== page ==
Eight religious leaders produced their flocks together for eight days in one room. It was a dangerous move
In a small building in the foreboding darknes of Jerusalems Mount Zion, Rabba Tamar Elad-Abblebaum ogled upon a crowd setting attentively before her. We have had a long way to go to prepare for this evening, she said with a soft smile. Today we all do something very brave.
Certainly this parish was unlike any she, the leader of an Orthodox Jewish community in Jerusalem, was used to addressing. As well as the usual meagre dress and kippah tattered in her synagogue, there were some cross worn around cervixes. Others sat in the traditional pitch-black garb of the Copts, another in the Muslim hijab and various nuns in their habits to gather at the back of the chamber. Numerous were wearing no religion garb at all. But they were all there to pray.
Last week, and for simply eight daytimes, a music institution in the lowest hollow of Jerusalem was be converted into a communal house of prayer, appointed Amen, bringing together Jewish, Muslim and Christian religious leaders and their flocks to worship together in one chamber. It was a sight rarely seen in this segregated metropolitan.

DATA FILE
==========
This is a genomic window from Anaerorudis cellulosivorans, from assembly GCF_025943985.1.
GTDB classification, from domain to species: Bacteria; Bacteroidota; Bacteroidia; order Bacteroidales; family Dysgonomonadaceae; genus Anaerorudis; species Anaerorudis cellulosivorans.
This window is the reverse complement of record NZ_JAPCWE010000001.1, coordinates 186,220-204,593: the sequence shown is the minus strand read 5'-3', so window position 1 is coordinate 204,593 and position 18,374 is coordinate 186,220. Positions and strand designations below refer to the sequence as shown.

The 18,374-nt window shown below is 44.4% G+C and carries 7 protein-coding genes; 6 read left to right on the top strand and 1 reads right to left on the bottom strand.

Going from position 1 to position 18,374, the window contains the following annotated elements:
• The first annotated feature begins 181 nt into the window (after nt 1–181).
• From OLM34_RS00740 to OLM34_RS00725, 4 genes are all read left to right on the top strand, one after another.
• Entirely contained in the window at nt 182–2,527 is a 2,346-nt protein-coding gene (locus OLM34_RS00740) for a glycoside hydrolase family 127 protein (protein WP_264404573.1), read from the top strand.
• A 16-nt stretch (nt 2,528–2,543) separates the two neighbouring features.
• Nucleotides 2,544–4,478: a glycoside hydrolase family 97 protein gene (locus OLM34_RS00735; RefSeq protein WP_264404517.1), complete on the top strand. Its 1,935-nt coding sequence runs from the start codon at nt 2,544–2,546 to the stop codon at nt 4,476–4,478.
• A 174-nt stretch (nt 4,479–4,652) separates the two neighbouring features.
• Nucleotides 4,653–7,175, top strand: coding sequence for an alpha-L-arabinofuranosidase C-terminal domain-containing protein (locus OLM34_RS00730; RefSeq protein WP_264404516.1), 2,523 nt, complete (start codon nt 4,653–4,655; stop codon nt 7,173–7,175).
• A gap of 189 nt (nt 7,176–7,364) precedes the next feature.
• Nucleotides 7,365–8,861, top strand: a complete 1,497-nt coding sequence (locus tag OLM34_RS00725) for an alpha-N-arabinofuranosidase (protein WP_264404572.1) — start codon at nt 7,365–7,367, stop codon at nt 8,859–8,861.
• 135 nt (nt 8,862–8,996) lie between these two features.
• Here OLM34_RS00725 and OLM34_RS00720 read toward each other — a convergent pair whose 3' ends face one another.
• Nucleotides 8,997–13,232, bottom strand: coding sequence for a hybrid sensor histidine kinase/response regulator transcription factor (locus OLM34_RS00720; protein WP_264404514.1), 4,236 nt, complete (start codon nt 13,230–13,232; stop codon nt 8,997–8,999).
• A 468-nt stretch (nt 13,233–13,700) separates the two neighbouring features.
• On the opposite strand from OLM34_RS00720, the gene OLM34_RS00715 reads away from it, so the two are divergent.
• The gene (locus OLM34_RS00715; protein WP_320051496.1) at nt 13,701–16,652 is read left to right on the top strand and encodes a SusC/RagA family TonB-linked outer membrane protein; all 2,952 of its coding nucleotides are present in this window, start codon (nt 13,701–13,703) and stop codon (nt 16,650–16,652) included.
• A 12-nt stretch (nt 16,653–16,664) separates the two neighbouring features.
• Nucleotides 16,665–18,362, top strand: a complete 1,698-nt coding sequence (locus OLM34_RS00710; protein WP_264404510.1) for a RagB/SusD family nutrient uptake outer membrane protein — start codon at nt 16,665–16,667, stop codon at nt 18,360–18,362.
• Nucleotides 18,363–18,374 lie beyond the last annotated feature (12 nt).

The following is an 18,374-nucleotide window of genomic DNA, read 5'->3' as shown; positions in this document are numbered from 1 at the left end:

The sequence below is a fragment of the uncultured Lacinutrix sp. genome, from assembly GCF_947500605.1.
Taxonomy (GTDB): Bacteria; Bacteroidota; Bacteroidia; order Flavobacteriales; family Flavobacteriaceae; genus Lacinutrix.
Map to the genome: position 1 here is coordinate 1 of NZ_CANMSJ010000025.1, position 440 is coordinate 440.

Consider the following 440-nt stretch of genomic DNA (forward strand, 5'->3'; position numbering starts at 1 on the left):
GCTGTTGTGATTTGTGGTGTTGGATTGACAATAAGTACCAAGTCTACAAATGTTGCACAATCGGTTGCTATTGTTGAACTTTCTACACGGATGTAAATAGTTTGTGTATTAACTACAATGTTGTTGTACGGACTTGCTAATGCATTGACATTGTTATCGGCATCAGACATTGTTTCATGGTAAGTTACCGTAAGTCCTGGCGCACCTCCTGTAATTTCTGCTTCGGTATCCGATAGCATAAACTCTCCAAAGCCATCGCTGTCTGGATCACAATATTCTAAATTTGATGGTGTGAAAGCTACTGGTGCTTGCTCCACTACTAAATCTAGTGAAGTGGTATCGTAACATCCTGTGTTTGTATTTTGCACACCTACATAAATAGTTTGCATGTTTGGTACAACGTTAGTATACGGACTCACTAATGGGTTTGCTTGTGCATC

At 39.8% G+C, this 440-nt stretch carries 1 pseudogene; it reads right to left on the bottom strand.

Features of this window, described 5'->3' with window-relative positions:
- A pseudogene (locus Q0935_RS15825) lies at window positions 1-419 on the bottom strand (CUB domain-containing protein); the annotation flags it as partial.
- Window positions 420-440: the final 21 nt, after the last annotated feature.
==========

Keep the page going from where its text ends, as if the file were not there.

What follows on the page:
The project, part of the Jerusalem season of culture, was launched by Elad-Abblebaum and the Muslim Sufi Sheikh Ihab Balah nearly a year ago. They reached out to six other religious anatomies two rabbis, a Franciscan monk, a Catholic priest, a Coptic deaconess and a female Muslim community leader who were very traditional in their beliefs and patterns, but also open to discussions with other faiths.
Elad-Abblebaum said: I never conceived something like this would be possible in my lifetime. Jews who live in the territories publicly praying together with Palestinians, this is a big jeopardy and a huge step. But this is not a political activity; we wanted people to come from the right and from the left and to show that faith is beyond dogma. Here, the administration is reshaping actuality and we are doing it through prayer.
She emphasised how Amen not only brought closer Israels discordant religions, but also men and women, which is almost unheard of in such inter-religious gatherings.
Read more: www.theguardian.com